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Twenty-one years. A lot can happen in 21 years. You have 21 birthdays, Christmases, sets of all four seasons. You attend weddings and funerals. You might grow from an adolescent to a middle-aged adult, a baby to a college student, a busy parent to a grandparent. Twenty-one years and some change is how long it has been since my sister Jennifer Servo was murdered. We’ve been waiting all this time for answers. Who did this to her? Why? Where have they been all this time? What have they been doing for all these years that were stolen from my family? Twenty-one years later, we finally got some answers this week. I’m not at liberty to discuss the details right now, but after 21 years, this week there is finally some forward movement in her case.

My sister was born on September 23, 1979, in Whitefish, Montana. I was nearly four years old when she was born, and I couldn’t wait to be a big sister. I would go to the top of the stairs at our house and shout to my parents who were downstairs in the TV room, “Is my baby sister here yet?” I couldn’t wait for her to arrive, and I took my role as big sister very seriously.

Our childhood was spent in the typical ways. We would ride bikes to the pool in the summertime, jump in leaf piles in our yard in the fall, build snowmen and sled in the wintertime, and splash around in puddles in the spring. We did most things together. Even when I was entering those dreaded teenage years and wanted little to do with my little tag-along sister, she still usually got to come along, and truth be told, I really didn’t mind that much. I loved my sister, and she loved me. We were a team.

When I went to high school, she attended the sporting events where I was cheering and learned all the cheers. When I graduated from high school, she entered and followed in some of my footsteps and also created new paths of her own. When I graduated from college in Missoula, she followed me there and took over my apartment and, again, found her own path in the School of Journalism.

My sister was hardworking, fun-loving, and people loved her. Like many youngest children in families, she was entertaining, charismatic, and just so darn likable. She made friends easily, and when she did, they were friends for life.

She wasn’t perfect. None of us are. She liked to shop – too much. And so she was always broke. She had trouble in love relationships. Most of us have been there too. She was passionate and made the same blunders in relationships that many young people do. People fell in love with her, and when they did, they fell hard. She fell in love too, and when she did, she fell hard, but it also could unravel just as easily.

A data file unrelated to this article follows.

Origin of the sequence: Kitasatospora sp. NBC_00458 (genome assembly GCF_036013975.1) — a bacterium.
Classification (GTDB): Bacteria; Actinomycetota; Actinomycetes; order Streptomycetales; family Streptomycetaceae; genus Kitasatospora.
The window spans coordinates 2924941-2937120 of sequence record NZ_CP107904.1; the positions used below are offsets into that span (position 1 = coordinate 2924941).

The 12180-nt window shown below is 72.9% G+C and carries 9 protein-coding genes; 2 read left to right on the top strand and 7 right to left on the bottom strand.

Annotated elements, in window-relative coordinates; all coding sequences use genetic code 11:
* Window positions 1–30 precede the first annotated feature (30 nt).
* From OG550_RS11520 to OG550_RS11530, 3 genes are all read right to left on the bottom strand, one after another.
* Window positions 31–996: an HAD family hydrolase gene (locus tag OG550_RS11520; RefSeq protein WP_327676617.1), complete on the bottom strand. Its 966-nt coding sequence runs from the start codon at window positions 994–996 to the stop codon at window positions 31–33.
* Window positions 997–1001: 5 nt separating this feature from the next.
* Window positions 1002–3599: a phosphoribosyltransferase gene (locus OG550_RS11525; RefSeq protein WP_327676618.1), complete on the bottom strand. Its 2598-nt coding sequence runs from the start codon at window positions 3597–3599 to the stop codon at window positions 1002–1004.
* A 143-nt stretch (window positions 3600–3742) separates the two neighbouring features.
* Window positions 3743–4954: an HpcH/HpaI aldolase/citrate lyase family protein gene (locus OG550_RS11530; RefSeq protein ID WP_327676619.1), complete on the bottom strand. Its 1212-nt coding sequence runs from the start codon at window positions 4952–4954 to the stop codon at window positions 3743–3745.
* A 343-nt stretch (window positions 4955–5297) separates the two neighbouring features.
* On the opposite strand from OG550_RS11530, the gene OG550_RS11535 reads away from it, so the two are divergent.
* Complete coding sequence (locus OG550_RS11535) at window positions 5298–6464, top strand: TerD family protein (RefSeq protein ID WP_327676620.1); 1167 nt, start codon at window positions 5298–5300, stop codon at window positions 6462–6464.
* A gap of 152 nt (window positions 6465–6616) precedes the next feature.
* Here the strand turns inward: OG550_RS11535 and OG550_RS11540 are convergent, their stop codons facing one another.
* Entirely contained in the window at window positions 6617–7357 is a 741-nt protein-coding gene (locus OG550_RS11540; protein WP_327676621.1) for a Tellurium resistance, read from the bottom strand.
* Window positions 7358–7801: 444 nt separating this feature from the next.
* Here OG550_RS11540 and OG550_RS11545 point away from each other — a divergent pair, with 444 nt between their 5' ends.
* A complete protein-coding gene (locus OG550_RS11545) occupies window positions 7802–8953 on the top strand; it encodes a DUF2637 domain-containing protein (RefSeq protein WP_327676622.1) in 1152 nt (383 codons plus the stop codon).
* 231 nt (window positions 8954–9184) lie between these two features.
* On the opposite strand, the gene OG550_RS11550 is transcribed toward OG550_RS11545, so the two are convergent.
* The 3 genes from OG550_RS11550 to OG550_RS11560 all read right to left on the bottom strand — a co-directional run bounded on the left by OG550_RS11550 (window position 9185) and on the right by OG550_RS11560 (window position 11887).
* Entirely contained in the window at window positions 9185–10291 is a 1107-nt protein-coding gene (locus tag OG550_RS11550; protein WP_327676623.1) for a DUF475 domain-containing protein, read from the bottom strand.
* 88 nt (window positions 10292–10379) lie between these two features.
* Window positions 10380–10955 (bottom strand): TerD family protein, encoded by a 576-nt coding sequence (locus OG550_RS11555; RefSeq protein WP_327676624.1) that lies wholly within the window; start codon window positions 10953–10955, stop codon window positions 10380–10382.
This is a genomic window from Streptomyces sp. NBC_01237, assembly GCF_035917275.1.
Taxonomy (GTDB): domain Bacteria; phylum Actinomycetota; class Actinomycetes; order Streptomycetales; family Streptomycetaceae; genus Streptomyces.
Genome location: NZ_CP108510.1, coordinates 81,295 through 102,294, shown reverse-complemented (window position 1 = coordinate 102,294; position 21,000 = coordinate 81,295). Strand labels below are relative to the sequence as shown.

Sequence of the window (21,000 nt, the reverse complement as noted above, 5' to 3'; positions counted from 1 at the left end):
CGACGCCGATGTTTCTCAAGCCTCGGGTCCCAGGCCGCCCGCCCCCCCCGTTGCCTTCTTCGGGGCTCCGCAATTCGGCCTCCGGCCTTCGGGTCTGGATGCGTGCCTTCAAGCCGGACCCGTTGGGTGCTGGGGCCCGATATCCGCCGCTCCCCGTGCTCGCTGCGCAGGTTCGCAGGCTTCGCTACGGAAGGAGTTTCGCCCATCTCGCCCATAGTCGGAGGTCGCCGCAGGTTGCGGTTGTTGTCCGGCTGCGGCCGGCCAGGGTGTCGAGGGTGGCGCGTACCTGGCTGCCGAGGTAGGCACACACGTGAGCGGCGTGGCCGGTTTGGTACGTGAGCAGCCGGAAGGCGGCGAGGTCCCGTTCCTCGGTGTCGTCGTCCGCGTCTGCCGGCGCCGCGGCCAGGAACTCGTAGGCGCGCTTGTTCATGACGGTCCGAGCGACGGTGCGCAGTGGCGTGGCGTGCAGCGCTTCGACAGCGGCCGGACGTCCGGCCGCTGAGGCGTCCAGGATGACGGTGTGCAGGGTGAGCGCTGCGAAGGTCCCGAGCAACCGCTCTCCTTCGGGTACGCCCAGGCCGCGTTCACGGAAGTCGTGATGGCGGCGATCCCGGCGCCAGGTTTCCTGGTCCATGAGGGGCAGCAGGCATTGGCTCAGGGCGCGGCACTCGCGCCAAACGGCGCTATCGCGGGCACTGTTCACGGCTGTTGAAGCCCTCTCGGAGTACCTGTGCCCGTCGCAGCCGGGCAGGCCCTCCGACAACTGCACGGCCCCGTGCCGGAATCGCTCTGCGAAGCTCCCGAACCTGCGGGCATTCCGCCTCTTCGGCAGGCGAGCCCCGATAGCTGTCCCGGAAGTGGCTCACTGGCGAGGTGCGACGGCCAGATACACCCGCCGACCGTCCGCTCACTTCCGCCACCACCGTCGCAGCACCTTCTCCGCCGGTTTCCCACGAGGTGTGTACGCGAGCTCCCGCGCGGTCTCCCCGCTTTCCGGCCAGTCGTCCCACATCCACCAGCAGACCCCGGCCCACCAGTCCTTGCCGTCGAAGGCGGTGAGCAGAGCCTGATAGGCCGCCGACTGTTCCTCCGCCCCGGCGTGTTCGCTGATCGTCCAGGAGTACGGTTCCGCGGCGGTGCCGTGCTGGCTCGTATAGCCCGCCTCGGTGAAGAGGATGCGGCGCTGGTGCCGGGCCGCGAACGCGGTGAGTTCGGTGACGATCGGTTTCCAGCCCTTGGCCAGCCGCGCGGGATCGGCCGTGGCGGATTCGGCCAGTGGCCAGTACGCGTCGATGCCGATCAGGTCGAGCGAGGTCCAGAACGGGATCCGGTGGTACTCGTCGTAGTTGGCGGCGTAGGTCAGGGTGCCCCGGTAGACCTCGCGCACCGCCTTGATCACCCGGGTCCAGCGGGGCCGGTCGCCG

When Jen graduated from the University of Montana with a degree in Journalism, she was ready to take on the world. She wanted to be the next Katie Couric. That was her goal, and she was going to get her start at KRBC9 in Abilene, Texas, where she would be working as a TV news reporter making a whopping 7.50 an hour. She didn’t care about that, though. She had arrived at what would be the beginning of a beautiful future in broadcast journalism.

Shortly before she packed up and moved from Montana to Abilene, she met someone new during her monthly Army Reserves training in Missoula. Jen had joined the Army Reserves the summer before her senior year in high school. It was a plan her family didn’t agree with, but Jen was stubborn, and she wanted to help pay for college, and she thought joining the Reserves was a good way to do that.

The timing of meeting this new man right before her move to Abilene was not good. Jen was nervous about her move and infatuated with this new person, and so they decided that it would be a good idea for him to move down with her. Against her family’s advice, that is what they did.

After only being in Abilene for a few weeks, Jen realized she had made a mistake. She didn’t want to be tied down in her new life there. She wanted freedom to meet new people and make her own way. She asked the new man to move out, and he did, although he tried to change her mind. He moved to another apartment complex in Abilene that was not far from where Jen was living.

Once on her own, Jen seemed to flourish in Abilene according to her new friends there. She was enjoying life, working hard, and getting to know her new home.